What is menstruation?

Menstruation occurs when the lining of the womb (the endometrium) is shed.

Video: Typical and problem periods
This animation is part of a collaboration between Cloud Chamber Studios and researchers at the Centre for Reproductive Health, University of Edinburgh, UK. Visit the HOPE website to find out more about periods and period research: https://www.ed.ac.uk/centre-reproductive-health/hope This video is narrated by Dr Jackie Maybin, a researcher and gynaecologist. A transcript of the video narration is available at https://www.ed.ac.uk/centre-reproductive-health/news/2021-news/menstrual-health-animation


Subtitles are available in Polish, Urdu, Spanish, Romanian and Mandarin (via link in video). A version without background music can be found here. A full text script can be accessed here.


The endometrium breaks down and forms a bloody substance that passes through the cervix (neck of the womb) into the vagina. This process usually lasts four to eight days. It is triggered by a sharp fall in the production of hormones from the ovaries, especially progesterone. This decrease in hormone levels results in an inflammatory reaction within the womb lining that leads to shedding. The endometrium looks very much like a wound at this time but repairs completely and the bleeding stops. The shedding and regrowth of the endometrium is called the menstrual cycle.

What is menstruation panel image

Why is menstruation necessary?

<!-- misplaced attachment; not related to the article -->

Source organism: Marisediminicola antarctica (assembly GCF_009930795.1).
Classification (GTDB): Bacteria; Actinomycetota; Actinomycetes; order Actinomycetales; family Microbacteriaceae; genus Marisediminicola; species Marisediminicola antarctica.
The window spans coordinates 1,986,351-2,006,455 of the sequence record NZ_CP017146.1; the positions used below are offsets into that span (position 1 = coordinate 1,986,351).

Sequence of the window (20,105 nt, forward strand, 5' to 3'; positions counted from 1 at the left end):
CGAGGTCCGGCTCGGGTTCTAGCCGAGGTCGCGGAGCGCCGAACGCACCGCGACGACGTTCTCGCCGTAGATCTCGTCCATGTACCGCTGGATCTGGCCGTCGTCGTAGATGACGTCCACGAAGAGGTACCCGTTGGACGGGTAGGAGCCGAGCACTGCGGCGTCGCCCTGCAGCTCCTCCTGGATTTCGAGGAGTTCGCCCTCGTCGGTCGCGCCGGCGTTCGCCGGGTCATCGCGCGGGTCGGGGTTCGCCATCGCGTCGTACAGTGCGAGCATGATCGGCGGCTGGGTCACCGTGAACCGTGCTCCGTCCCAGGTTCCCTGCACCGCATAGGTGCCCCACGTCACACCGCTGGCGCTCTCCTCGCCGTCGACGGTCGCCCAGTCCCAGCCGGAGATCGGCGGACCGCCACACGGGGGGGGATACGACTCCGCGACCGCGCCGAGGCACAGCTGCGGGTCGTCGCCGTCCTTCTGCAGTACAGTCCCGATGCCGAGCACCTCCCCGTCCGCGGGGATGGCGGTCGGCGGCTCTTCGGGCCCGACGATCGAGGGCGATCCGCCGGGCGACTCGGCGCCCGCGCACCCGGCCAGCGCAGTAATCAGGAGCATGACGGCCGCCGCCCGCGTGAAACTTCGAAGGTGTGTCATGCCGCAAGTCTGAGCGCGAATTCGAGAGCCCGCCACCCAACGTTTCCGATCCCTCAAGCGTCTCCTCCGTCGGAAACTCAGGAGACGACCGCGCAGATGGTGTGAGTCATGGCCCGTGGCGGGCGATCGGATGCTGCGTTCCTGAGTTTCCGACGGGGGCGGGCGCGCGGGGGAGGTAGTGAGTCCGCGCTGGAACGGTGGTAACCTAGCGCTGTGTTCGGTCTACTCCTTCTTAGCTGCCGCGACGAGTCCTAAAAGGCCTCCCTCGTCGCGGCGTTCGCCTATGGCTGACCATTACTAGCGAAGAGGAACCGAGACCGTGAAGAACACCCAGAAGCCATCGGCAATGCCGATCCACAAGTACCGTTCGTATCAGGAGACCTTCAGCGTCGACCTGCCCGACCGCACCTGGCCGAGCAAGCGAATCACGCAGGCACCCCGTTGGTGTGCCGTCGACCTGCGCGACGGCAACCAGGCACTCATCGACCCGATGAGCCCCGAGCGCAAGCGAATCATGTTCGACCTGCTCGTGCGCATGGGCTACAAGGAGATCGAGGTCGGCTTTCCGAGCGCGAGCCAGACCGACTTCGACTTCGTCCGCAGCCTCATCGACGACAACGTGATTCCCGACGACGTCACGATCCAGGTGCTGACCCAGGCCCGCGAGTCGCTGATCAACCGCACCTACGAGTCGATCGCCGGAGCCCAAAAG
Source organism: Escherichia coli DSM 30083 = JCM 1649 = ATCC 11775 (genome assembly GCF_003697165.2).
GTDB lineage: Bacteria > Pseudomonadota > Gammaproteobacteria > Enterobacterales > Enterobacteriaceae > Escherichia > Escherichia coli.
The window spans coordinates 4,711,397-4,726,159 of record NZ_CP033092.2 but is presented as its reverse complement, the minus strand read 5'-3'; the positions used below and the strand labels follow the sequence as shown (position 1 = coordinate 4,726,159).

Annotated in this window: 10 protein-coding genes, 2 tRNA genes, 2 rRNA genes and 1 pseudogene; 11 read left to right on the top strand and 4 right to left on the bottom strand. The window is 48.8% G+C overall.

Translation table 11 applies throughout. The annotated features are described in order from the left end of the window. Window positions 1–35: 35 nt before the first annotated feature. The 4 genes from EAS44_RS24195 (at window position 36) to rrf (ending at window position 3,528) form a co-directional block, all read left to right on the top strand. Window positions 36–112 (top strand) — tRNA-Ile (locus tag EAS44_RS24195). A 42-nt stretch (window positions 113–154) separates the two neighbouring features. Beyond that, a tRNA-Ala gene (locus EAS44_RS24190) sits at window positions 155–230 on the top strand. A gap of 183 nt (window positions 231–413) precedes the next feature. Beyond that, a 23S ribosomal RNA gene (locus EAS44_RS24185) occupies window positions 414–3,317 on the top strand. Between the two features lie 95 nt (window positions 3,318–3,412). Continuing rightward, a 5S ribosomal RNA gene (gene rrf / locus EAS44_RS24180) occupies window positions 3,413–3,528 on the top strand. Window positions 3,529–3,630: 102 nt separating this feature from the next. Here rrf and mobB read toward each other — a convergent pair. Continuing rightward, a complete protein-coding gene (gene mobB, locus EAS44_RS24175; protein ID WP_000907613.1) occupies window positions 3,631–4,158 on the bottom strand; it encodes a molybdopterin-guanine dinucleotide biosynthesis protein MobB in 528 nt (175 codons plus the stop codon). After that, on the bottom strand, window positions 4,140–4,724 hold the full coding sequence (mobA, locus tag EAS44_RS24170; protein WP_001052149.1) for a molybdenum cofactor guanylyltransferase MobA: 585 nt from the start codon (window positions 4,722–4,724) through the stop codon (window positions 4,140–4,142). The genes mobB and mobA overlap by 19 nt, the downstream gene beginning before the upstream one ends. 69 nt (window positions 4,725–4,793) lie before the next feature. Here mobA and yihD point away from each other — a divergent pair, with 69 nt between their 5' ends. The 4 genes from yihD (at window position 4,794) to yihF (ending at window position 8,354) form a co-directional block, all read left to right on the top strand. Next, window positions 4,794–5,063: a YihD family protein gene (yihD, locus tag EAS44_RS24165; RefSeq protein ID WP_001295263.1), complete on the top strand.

The lining of the womb is where a pregnancy will be supported and grow if fertilisation of an egg by a sperm takes place. It is necessary for the endometrium to thicken to allow the fertilised egg to implant. If this does not take place, the womb lining will shed to allow growth of new endometrium for the next menstrual cycle. Menstruation is necessary to prevent build-up of the endometrium. However, the endometrium will not build up if a woman is using hormonal contraceptives (e.g. the pill or a contraceptive implant), is pregnant or exclusively breastfeeding. In these instances, it can be normal to not menstruate.

Very few other species menstruate. In fact, it is limited to women, old world primates, the elephant shrew, the fruit bat and one specific type of mouse. All other animals reabsorb their endometrium if pregnancy does not occur. We do not fully understand why some species have to menstruate.

Further information